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Parents honor memory of remarkable son

Carlton Fletcher

Carlton Fletcher

"Oh very young, what will you leave us this time? You're only dancing on this earth for a short while. ... And though you want him to last forever, you know he never will."

-- Cat Stevens

As they talked to members of the Lee County CERT dive team, thanking them for their help earlier this year in the search for their son James in the icy waters of a Valdosta lake, John and Tammy Eunice were the picture of composure.

They laughed, shared some humorous and some touching memories about the 17 days of hell they went through before 17-year-old James' body was discovered, and they spoke proudly of the Valdosta-area community's support of their efforts to raise funds for equipment to help with future search and rescue attempts.

But their eyes betrayed them.

Beneath the calm and pleasant exteriors -- in their souls, etched in those haunted eyes -- of this amazing couple who had chosen to honor their son's memory by personally thanking each of the more than 20 agencies that had participated in a search that would yield James' body, there existed a heart-numbing hurt that would have overwhelmed most of us.

"This is healing for us," Tammy Eunice quietly told the CERT volunteers. "We just think it's important that we tell you a little bit about the young man you helped search for."

By all accounts, James Eunice was one of those kids everyone loved.

He was an overachiever who outworked everyone else and made others around him better. He'd been accepted at the University of Georgia and planned to walk on with the football team.

"Coach (Mark) Richt heard about James, and he sent a No. 23 Georgia jersey with 'Eunice' on the back to his (funeral) service," John Eunice said. "He told us James had made the team and would be on the roster.

"All of James' classmates are getting ready this week to move up to Athens ..."

His voice trailed off.

Tammy Eunice perhaps best described her son with a simple pronouncement: "James loved God and he loved people."

She illustrated his compassion by reading a piece the then-16-year-old had written following the accidental death of one of his fellow Valdosta High School students.

Take time to love someone. Today, tomorrow, for the rest of your life. Because when that unexpected day comes that they pass on, you'll be left wondering what you could've done better. How you could have made them feel more welcome, and show that you do care for them. Don't wait until it's too late like I did. Show the love that Jesus has for you to everyone you see. Let your heart break for what breaks His.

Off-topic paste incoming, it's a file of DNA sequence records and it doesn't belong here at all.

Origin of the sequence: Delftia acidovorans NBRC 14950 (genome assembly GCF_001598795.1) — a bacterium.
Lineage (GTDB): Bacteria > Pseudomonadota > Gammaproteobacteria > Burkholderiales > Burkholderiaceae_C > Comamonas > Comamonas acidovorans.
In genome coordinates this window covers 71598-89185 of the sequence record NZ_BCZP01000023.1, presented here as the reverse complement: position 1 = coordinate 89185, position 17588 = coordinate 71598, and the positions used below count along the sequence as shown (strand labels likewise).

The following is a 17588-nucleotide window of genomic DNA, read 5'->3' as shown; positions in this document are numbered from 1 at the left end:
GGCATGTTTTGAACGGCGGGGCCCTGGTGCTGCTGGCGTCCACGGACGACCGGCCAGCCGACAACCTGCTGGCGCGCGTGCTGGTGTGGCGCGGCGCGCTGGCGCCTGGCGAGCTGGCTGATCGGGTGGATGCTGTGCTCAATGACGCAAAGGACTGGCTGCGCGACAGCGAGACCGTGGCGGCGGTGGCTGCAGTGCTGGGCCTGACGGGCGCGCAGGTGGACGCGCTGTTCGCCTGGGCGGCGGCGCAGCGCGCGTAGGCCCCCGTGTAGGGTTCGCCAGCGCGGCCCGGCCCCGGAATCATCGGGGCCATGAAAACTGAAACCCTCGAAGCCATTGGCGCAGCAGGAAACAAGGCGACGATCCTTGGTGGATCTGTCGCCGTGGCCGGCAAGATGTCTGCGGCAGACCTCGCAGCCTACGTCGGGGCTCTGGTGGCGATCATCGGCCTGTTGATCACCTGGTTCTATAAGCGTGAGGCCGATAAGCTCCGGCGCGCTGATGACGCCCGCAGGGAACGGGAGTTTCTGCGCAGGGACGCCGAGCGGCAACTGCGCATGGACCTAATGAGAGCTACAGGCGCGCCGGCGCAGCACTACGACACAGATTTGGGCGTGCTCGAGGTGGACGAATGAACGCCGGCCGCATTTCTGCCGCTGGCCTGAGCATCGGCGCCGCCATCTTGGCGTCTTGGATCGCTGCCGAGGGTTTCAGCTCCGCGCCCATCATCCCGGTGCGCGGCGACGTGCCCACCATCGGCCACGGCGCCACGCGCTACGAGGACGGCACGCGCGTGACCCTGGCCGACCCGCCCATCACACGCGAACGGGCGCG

Christ is enough. Let Him show you life. You never know who He may touch through you. It is so sad that it takes a tragedy like this to comprehend how our days are numbered. Only He knows. Keep your faith in Him. He will bless you beyond belief. Our job is right now.

This very second. So often, God gives me a little nudge toward someone ... and I put it off until the next day ... and then the next and then the next. Stop stalling. God put us on this earth for HIS glory. Not ours ... and so many times, the things I do always point back to me and my stupid self-righteousness. So do something with me. Everyone. If this just touches one person, I will have done my job. Don't stall. Judgement is a heartbeat away.

Read those words, and you start to understand the devastating loss John and Tammy Eunice have had to endure since their son went into that lake Jan. 15. And you also realize the courage they display with each thank-you visit to a search-and-rescue unit, with each dollar they help raise to benefit others.

"We're still devastated," John Eunice told me quietly, his calm slipping just a little. "We've managed to get through this with faith and prayer."

If ever there's been a couple deserving of your prayers, it's the Eunices. Their strength in the most devastating adversity imaginable is humbling to observe. It's the kind of strength that even God has to admire.

If so, perhaps He'll be kind enough to take some of that pain from their eyes.

Email Carlton Fletcher at carlton.fletcher@albanyherald.com.